October 31, 2014
Publicerad 2014-10-30 10:32
Foto: Foto: Lefteris Pitarakis A Palestinian village (left) is separated from an Israeli settlement on the West Bank by the separation barrier that Israel has built on occupied territory. New settlement decisions have hampered a two-state solution, according to Margot Wallström.
There are those who will argue that our decision to recognise the State of Palestine is premature. If anything, I fear that it is too late. New Israeli settlement decisions have hampered a two-state solution. The purpose of our recognition is to contribute to a future where Israel and Palestine live side by side in peaceful coexistence, writes Sweden’s minister for foreign affairs Margot Wallström.
The government will decide today to recognise the State of Palestine. This is an important step that confirms the right of the Palestinian people to self-determination.
Sweden’s traditionally close ties with the state of Israel are now complemented by an equivalent relationship with the other party in the two-state solution that Israelis, Palestinians and a united international community see as the path to lasting peace in the Middle East.
Our decision comes at a critical time. Over the last year, we have seen how the peace talks have again stalled, how new settlement decisions on occupied Palestinian land have hampered a two-state solution and how violence returned to Gaza. Today’s recognition is a contribution to a better future for a region that for far too long has been marked by frozen negotiations, destruction and frustration.
By recognising the State of Palestine, we want first of all to lend our support to the moderate Palestinian forces – those who will manage the complex Palestinian state-building process and those who will soon again have to sit at the negotiating table.
Secondly, we want to facilitate an agreement by making the parties in these negotiations less unequal. The objective is to enable Israel and Palestine to live within mutually recognised borders, with the 1967 borders as the basis and Jerusalem as the capital of two states, and where any land swaps will only be accepted if negotiated by the parties.
And thirdly, we want to contribute to creating more hope and belief in the future among young Palestinians and Israelis who might otherwise risk being radicalised in the belief that there is no alternative to violence and the status quo. We want our recognition to say the same thing to the six-year-old child in Gaza who has already experienced three wars as to six-year-olds in Israel: we still believe in a peace agreement based on the state of Israel living side by side in peace and security with a democratic, cohesive and viable Palestinian state.
The government considers that the international law criteria for the recognition of the State of Palestine have been satisfied.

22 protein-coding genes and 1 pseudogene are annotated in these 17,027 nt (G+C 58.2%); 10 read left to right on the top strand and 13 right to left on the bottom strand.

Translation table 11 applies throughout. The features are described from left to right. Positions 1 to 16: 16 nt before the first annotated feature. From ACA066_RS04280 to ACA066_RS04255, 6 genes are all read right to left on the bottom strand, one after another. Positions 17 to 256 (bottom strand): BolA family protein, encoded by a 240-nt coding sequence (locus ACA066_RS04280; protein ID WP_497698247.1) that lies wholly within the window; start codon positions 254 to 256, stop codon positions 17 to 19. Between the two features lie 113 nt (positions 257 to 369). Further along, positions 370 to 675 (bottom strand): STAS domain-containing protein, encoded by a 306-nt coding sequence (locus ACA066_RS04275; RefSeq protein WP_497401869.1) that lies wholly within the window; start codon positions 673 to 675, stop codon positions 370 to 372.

There is a territory, albeit with non-defined borders. There is also a population. And there is a government with the capacity for internal and external control.
In addition, the international community has deemed Palestine to be well positioned for the establishment of a state; in other words, it has the capacity to assume the obligations of a state.
It is true that the Palestinian Authority does not have full control over Palestine, neither in the West Bank nor in Gaza. As far as Gaza is concerned, following the formation of Palestinian technocratic unity government and the reconciliation agreement between Hamas and Fatah, the capacity for internal cohesion has been enhanced. Not to recognise Palestine because of the Israeli occupation would be contrary to the international law principle of ‘no fruits of aggression’.
The government’s assessment that the international law criteria have been fulfilled is shared by international law experts, including Professor Ove Bring, Professor Said Mahmoudi and Professor Pål Wrange, who recently wrote an opinion piece on this subject in Dagens Nyheter (20 October).
Sweden has previously recognised states – Croatia in 1992 and Kosovo in 2008 – even though they lacked effective control over parts of their territory. Palestine is similarly a special case. Now as then, there are strong political arguments for why recognition – a decision regarding Palestine already taken by more than 130 states – is the right way to go.
In 2009 EU member states reiterated their readiness to recognise a Palestinian state, when appropriate. We are now ready to lead the way. In view of the difficult situation in the region and in light of the international law analysis, the government sees no reason to further delay a Swedish decision. We hope that this may show others the way forward.
Sweden’s recognition of the State of Palestine will be followed by enhanced efforts to support the development of democracy and human rights in Palestine. Recognition also entails greater responsibility. We will make clear demands on Palestine, just as we do on Israel. These will include fighting corruption, respecting civil and political rights and increasing the influence of women. Obviously, this also means a complete renunciation of violence.
There are those who will argue that today’s decision is premature. If anything, I fear it is too late. The government will now, together with the other EU countries, the United States and other regional and international actors, work to support renewed negotiations on a final status settlement. Such a settlement must be negotiated in accordance with the principles of international law and guarantee both the Palestinians’ and Israelis’ legitimate demands for national self-determination and security.
Israel and Palestine are already living side by side. The goal is to be able to do so in peaceful coexistence with secure and recognised borders. The purpose of Sweden’s recognition is to contribute to such a future.
Margot Wallström, Minister for Foreign Affairs